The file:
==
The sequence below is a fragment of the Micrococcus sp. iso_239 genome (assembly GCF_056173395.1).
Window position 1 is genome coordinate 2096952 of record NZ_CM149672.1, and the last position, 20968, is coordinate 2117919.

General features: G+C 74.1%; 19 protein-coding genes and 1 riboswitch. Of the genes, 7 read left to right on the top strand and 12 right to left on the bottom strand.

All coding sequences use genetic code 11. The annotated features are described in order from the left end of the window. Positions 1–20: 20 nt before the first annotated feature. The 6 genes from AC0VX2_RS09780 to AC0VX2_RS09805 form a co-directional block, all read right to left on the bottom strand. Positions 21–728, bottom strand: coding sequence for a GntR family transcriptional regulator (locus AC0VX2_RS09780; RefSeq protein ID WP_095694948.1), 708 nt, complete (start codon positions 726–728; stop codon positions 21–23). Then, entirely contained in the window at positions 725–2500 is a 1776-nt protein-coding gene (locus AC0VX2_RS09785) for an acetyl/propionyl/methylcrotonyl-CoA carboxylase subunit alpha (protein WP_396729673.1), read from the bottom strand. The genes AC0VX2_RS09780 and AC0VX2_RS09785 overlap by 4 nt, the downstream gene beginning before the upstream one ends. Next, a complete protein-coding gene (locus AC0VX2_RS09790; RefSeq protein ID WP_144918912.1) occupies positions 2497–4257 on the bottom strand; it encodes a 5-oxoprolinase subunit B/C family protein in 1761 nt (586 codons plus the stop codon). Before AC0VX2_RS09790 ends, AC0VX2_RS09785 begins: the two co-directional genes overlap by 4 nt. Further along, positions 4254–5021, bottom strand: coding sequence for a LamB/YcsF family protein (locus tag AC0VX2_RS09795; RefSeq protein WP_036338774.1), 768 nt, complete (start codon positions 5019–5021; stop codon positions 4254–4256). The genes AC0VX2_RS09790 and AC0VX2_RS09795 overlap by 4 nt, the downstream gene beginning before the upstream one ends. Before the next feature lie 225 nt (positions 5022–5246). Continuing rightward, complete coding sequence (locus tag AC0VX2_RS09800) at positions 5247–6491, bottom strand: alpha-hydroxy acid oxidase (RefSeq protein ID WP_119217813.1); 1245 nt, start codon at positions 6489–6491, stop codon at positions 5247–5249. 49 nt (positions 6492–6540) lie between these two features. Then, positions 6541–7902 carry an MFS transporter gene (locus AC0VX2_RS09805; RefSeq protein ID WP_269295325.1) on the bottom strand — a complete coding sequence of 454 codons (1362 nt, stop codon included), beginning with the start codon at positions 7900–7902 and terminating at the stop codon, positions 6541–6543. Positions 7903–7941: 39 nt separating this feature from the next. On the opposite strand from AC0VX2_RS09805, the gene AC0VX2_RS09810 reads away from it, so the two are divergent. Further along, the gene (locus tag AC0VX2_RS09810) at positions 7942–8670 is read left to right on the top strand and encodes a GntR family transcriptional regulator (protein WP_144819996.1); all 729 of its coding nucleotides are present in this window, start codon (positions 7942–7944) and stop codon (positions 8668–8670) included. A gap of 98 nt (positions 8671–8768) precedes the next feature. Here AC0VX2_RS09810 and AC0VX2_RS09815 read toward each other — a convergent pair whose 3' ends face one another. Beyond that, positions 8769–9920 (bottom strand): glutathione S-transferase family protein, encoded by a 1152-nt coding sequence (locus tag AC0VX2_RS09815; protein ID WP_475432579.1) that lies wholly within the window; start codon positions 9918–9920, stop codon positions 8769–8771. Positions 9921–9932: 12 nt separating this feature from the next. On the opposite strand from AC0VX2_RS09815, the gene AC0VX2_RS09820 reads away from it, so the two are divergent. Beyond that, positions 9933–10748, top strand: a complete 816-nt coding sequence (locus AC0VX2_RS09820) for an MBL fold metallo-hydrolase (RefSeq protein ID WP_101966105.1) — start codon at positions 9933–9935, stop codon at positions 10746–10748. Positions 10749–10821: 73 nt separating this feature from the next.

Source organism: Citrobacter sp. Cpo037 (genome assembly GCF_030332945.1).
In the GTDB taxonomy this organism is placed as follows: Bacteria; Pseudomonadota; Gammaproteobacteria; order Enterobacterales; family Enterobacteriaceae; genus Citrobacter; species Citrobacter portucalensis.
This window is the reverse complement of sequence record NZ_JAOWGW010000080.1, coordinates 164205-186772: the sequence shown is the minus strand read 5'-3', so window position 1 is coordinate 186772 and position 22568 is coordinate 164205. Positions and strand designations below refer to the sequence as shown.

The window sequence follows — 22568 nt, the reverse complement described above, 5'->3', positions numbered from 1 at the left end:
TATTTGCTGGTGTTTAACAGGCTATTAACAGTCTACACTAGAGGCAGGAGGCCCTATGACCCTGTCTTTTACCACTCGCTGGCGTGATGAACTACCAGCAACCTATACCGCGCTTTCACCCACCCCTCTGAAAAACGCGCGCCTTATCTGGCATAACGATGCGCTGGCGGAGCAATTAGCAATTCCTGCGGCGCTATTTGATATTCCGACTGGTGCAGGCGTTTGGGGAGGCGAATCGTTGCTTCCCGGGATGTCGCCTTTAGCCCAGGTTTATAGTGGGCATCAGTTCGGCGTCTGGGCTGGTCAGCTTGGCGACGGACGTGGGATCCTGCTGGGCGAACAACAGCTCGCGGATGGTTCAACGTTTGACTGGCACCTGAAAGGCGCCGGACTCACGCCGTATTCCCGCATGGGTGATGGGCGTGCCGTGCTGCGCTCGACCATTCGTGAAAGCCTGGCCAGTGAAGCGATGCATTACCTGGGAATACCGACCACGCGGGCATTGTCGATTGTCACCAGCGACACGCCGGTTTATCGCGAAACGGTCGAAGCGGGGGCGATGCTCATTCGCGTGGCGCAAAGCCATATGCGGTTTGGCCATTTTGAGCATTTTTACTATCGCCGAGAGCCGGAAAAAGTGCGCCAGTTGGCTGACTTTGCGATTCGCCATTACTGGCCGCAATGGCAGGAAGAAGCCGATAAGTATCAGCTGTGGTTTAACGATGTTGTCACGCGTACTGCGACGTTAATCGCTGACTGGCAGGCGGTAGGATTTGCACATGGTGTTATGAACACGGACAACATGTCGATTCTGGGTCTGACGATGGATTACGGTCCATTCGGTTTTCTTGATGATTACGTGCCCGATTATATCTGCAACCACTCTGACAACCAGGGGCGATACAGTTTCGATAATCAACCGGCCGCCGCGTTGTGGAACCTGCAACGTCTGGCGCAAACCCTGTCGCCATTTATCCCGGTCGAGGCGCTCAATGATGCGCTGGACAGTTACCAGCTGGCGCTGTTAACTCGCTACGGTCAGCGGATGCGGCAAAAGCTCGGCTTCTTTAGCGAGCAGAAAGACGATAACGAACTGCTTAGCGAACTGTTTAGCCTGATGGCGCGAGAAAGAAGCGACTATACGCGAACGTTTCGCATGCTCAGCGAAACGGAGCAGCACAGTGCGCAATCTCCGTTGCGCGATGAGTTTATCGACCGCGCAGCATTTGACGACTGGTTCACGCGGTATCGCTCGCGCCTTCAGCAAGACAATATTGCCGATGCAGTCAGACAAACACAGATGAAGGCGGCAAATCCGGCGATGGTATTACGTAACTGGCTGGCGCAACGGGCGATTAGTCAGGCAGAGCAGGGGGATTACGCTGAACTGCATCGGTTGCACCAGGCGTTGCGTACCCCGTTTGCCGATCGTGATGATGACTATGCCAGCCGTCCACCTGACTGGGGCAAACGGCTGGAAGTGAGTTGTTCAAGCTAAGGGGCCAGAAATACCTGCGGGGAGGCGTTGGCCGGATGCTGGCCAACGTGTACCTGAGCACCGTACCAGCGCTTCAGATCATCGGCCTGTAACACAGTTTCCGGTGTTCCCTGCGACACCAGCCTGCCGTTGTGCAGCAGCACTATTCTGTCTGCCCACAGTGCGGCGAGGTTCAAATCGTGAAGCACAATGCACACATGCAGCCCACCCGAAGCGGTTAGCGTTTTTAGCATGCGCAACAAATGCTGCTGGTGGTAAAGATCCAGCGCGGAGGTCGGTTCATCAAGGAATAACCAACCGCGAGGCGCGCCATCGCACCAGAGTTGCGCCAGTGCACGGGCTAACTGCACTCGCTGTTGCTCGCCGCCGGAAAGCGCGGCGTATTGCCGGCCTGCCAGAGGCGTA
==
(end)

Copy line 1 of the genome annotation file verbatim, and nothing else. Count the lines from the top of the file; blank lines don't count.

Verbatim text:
The sequence below is a fragment of the Micrococcus sp. iso_239 genome (assembly GCF_056173395.1).